Best drivers who have never driven in F1

Which drivers who have never driven in F1 race would you love to have seen

  • Rossi

    Votes: 7 30.4%
  • Franchitti

    Votes: 4 17.4%
  • Kristensen

    Votes: 2 8.7%
  • Al Unser Jr

    Votes: 1 4.3%
  • Moore

    Votes: 0 0.0%
  • Klaus Ludwig

    Votes: 0 0.0%
  • Paul Tracey

    Votes: 0 0.0%
  • Paffett

    Votes: 1 4.3%
  • Wheldon

    Votes: 0 0.0%
  • Others

    Votes: 8 34.8%
  • Jorg Muller

    Votes: 0 0.0%

  • Total voters
    23

HammydiRestarules

Di Resta fan :).
Contributor
For me it's Paffett,

it still amazes me that no-one's taken a chance on him when you consider the likes of Petrov and Van der Garde get into teams above him. As a massive fan of Gary's i'm baffled at why teams are so reluctant to take him on. He's on par with di Resta in terms of talent and he'd offer massive amounts to any team in the testing terms.

I still hope Di Resta finds a way to a top team and that Paffett can take his seat at Force India and show us what I know he is well and truly capable of been able to do :).
 

Incubus

Champion Elect
Tazio Nuvalori, achille Varzi Bernd Rosemeyer take your pick.

I'm surprised this list doesn't include pre-war Grand Prix drivers would have achieved the same prowesses had the thing been called F1 already.
 
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Jos the Boss

Champion Elect
Gotta be Vale, I think he came second to Loeb in the Monza rally by not a long way so he has talent of four wheels as well it seems and I think he came sixth in a test in 2008 or so
 

no-FIAt-please

Champion Elect
Premium Contributor
Robert Wickens has won his first DTM race now. He also won the 3.5 series when JEV was in it, surely he should at least be considered for a drive in today's F1. Money talks though :rolleyes:.
 

Fenderman

Rooters Reporter
By current F1 recruiting standards ...:ermmm:... yes. By my personal and speculatively high selection criteria ... er :thinking:.... not quite.:)

p.s. But who the **** am I to judge :twisted:
 
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The guy I am about to propose has nowhere near the pedigree of others being mentioned here, largely because his career has barely got off the ground. Why it hasn't got off the ground is something I am struggling to work out.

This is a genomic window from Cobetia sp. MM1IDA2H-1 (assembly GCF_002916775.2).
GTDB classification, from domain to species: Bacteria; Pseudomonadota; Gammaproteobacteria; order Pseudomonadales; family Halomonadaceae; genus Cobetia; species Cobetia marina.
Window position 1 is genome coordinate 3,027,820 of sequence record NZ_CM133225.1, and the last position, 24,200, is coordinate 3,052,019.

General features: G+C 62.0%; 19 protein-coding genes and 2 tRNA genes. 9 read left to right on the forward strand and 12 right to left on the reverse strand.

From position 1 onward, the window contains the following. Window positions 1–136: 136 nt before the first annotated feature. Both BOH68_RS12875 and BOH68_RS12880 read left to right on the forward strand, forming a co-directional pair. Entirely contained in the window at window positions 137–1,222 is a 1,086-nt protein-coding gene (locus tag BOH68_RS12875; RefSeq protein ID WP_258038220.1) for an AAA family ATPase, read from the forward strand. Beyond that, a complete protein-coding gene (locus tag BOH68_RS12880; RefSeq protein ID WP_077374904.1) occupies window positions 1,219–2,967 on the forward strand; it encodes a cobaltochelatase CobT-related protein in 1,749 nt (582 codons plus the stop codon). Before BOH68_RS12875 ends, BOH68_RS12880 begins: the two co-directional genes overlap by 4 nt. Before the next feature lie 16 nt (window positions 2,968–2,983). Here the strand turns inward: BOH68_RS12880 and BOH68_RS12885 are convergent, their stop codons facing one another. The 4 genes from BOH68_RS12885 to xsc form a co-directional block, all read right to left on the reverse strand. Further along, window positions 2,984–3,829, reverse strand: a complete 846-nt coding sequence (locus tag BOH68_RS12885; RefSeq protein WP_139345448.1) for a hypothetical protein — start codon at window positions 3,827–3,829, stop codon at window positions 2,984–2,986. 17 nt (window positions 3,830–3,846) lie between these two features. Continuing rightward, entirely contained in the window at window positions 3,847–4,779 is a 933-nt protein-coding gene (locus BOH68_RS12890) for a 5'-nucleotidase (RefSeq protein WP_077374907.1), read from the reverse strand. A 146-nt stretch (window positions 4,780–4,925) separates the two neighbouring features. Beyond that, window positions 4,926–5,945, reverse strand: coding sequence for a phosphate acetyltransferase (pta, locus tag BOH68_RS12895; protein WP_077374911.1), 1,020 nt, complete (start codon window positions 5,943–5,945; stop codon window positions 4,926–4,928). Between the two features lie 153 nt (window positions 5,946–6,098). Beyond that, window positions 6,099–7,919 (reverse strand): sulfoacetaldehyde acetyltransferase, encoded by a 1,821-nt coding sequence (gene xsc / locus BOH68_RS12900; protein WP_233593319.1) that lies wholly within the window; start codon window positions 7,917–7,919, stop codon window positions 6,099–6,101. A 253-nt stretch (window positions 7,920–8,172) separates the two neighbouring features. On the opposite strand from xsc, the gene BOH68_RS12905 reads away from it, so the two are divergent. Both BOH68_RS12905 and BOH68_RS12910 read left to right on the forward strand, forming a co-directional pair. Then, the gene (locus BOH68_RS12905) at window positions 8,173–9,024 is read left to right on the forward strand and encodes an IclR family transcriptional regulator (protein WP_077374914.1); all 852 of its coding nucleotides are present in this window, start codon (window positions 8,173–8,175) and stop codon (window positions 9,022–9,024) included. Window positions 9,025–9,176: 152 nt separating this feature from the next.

http://en.wikipedia.org/wiki/Scott_Malvern

ScottMalvern.JPG

How is it possible that such a dominant career in junior formulae has not landed this guy a drive in a more prestigious series? It seems he managed to get a seat in the British Formula Ford Championship at the last minute, but for a guy who owned this series 2 years ago what would the point be?

I'm not trying to tip the guy for future greatness, truth be told I'd never heard of him before a random Wiki search conducted 5 minutes ago, but is this an example of how not having financial backing, even at a very junior level, causes many potentially great talents to be lost to the sport?
 

Fenderman

Rooters Reporter
Relatively speaking he's quite a late starter. To still be doing FF in 2011 at age 22 is a bit tame really. For example two drivers of the same age aiming for seats in 2014 were somewhat higher up the career path - Robert Wickens (Formula BMW USA 2005) and Jules Bianchi (Formula Renault 2.0 by 2007) - before Malvern even secured his first FF championship.

Following a lead and nicking stat's from the Wiki, older drivers chances of entering F1 also face the age obstacle posed by historical precedent:

Youngest F1 race winners:

1 Sebastian Vettel 21 years, 73 days 2008 Italian Grand Prix
2 Fernando Alonso 22 years, 26 days 2003 Hungarian Grand Prix
3 Troy Ruttman[3] 22 years, 80 days 1952 Indianapolis 500[3]